While I liked reading the Where to Stick the Firewall blog post by Peter Welcher, it bothered me a bit that he used microsegmentation to mean security groups.
The way it was initially defined3, microsegmentation is the ability to protect every individual endpoint, which means a packet filter in front of every VM, container, or end-user device. You get that level of protection in most cloud environments, with VMware NSX Distributed Firewall, or with Cisco ACI (to some extent4).
The packet filters in front of the endpoints could be stateless (Cisco ACI5), stateful (AWS or Azure security groups), or have some deep packet inspection capabilities (VMware NSX).
Then we have Security groups or security tags. They could be just a convenient configuration mechanisms (in most cases) or data-plane markers (Cisco ACI) that simplify packet filters6… but they are nothing more than another application of RFC 1925 Rule 6. Regardless of PowerPoint-promised magic and dancing unicorns, the traffic filtering rules using object tags or sets of objects have to be transformed into the usual 5-tuple packet filters (modulo optimizations like object groups). There’s no other way to do it at reasonable speed.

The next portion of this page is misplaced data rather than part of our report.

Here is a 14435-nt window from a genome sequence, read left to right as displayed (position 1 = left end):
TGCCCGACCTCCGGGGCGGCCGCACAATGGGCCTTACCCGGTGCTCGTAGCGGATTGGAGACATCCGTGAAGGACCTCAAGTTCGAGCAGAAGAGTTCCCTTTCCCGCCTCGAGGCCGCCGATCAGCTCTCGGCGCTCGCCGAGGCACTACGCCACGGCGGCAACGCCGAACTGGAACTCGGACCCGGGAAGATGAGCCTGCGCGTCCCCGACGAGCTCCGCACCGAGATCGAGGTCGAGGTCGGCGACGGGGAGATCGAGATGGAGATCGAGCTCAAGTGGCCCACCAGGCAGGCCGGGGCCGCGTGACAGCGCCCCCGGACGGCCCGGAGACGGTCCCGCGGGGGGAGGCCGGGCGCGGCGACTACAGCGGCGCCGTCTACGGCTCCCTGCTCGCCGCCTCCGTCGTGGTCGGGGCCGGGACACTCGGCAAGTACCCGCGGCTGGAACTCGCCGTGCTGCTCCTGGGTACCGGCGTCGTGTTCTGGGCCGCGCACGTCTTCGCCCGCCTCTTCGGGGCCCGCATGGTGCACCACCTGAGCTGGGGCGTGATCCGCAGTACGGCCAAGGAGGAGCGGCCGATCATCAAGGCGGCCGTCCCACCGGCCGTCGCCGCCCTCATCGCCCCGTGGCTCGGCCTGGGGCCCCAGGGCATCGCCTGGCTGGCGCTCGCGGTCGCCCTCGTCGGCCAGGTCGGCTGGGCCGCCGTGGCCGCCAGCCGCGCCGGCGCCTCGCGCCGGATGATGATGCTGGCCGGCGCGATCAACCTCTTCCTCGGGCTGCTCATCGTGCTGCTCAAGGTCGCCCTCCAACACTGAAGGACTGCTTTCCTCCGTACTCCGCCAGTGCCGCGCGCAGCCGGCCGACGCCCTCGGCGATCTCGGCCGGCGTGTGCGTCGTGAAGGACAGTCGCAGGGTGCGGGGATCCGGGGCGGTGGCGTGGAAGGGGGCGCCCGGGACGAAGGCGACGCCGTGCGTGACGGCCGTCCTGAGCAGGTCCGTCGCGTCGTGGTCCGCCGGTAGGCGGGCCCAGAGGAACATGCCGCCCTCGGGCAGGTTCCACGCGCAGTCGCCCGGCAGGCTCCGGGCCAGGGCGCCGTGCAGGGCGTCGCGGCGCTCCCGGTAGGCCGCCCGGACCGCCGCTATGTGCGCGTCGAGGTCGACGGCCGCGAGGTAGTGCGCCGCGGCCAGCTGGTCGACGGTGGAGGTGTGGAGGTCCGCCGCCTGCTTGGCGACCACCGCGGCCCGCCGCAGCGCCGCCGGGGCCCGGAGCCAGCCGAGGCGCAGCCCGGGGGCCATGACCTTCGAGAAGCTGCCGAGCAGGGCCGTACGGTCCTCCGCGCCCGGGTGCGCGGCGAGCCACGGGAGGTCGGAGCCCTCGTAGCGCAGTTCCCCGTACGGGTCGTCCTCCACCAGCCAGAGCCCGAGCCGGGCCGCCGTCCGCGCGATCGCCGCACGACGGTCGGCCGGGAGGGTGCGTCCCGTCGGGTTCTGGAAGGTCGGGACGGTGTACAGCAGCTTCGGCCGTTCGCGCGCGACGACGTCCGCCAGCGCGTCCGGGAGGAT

Finally, while Matthias Luft somewhat disagrees with me, I think the microsegmentation packet filter should be outside of the protected endpoint to prevent root exploits from disabling it.
- I mentioned microsegmentation in Virtual Firewalls webinar and dived deep into IPv6-related details in IPv6 Microsegmentation
- I compared VMware’s and Cisco’s implementation of microsegmentation in VMware NSX, Cisco ACI or Standard-Based EVPN webinar.
- You’ll find Cisco ACI implementation details in Cisco ACI Deep Dive and NSX implementation details in VMware NSX Technical Deep Dive
- AWS Security Groups and Azure Network Security Groups are described in Amazon Web Services Networking and Microsoft Azure Networking webinars.
It’s been neatly polished during the New Year break ↩︎
IIRC: by VMware at the NSX launch ↩︎
Cisco ACI has a problem with virtual endpoints on VMware ESXi as they cannot control the VMware virtual switch. I have no idea how the Application Virtual Switch SNAFU ended; the usual workarounds are run virtual switch in a VM or run private VLANs. Oh, the beauties of fixing suboptimal architecture with complex kludges. ↩︎
Per-session 5-tuples needed to implement stateful packet filters cannot fit into any reasonably sized TCAM – another wonderful side effect of insisting on using the wrong hammer for the job. ↩︎